Highpool is the first location west of Ranger Centre, and it is equipped with a shop and a doctor. Walk around the inside walls of the buildings to discover a note pinned up. The entrance to the underground cave must be discovered by the use of the Perception skill. Enter by using the rope included in the standard adventurer's pack. If you kill Bobby's dog then be prepared to fight Bobby himself on the way out, but don't waste too much time trying to exterminate the Mutant Kids.

The shop in the Agricultural centre will open when you've killed the Bunny Master.

In the Desert Nomad's camp, Brakeman, who lives in one of the railways carriages, will give you a Visa card to deliver to Head Crusher in Quartz.

The town of Quartz is a little way to the northwest of the Agricultural Centre; follow the river upstream on the east bank, past the bridge. It's best to gather as much loot as you can before visiting there, as the shop sells lots of goodies. In Quartz you can buy a flamethrower if you have 3000 dollars, and you can certainly equip yourself with armour for the first time. Most of the buildings in the town are empty, but head for Scott's Bar where you will find Head Crusher. 'Use' the Visa card to give it to him and provoke a reaction. The answer to the first riddle is 'toast'. Use charisma to get information from the girls in the Ladies. Ignore the provocation of the dancer, and don't go onto the catwalk -- you'll only walk into a fight with several large bouncers.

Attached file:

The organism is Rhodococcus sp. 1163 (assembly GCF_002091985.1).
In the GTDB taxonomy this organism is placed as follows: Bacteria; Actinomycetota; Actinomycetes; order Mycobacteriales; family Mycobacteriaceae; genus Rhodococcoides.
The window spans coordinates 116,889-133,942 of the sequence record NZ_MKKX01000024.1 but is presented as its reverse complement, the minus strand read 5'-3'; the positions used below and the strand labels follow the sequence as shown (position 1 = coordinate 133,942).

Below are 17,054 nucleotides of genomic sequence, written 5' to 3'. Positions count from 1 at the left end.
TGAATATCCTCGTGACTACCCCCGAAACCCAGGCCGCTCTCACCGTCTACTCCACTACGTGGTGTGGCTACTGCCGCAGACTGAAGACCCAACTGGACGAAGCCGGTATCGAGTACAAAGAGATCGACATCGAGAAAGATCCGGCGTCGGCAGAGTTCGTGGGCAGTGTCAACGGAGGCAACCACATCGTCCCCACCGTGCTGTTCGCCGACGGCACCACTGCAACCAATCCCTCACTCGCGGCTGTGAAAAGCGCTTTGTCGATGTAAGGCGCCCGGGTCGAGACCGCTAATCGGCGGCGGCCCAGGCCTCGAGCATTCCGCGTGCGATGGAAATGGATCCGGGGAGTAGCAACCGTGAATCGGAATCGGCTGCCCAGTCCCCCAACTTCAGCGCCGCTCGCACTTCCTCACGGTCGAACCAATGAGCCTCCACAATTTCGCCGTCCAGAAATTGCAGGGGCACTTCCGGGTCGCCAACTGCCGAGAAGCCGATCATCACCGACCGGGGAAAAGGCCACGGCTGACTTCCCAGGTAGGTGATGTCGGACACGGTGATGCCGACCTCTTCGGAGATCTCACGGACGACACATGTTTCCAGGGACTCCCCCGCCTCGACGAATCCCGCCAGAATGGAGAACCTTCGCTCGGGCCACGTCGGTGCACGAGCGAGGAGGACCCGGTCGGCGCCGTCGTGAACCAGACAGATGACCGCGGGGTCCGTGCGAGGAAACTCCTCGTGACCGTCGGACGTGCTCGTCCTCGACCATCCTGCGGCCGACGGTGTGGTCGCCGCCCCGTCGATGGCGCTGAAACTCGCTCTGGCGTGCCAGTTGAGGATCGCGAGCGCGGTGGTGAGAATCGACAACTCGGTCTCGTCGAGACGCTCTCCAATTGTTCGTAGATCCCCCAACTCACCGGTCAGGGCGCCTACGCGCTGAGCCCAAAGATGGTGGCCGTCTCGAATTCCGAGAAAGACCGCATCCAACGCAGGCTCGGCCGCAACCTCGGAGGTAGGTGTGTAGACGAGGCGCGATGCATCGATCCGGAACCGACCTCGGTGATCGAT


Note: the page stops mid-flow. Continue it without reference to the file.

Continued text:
The most efficient way to regenerate your party's hit points is, curiously, to wander about for a bit in the dangerous wasteland. The timescale of movement on the wilderness map is greater than in the towns, and the encounters are significantly less vicious. You must, however, resort to a healer if you contract a disease.
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Htmlized by Dimitris Kiminas (20 Aug 2006)
Only one of the above screenshots existed in the original review (the one about Cyborg Sam's promotion), and even that was taken from the Apple version of the game!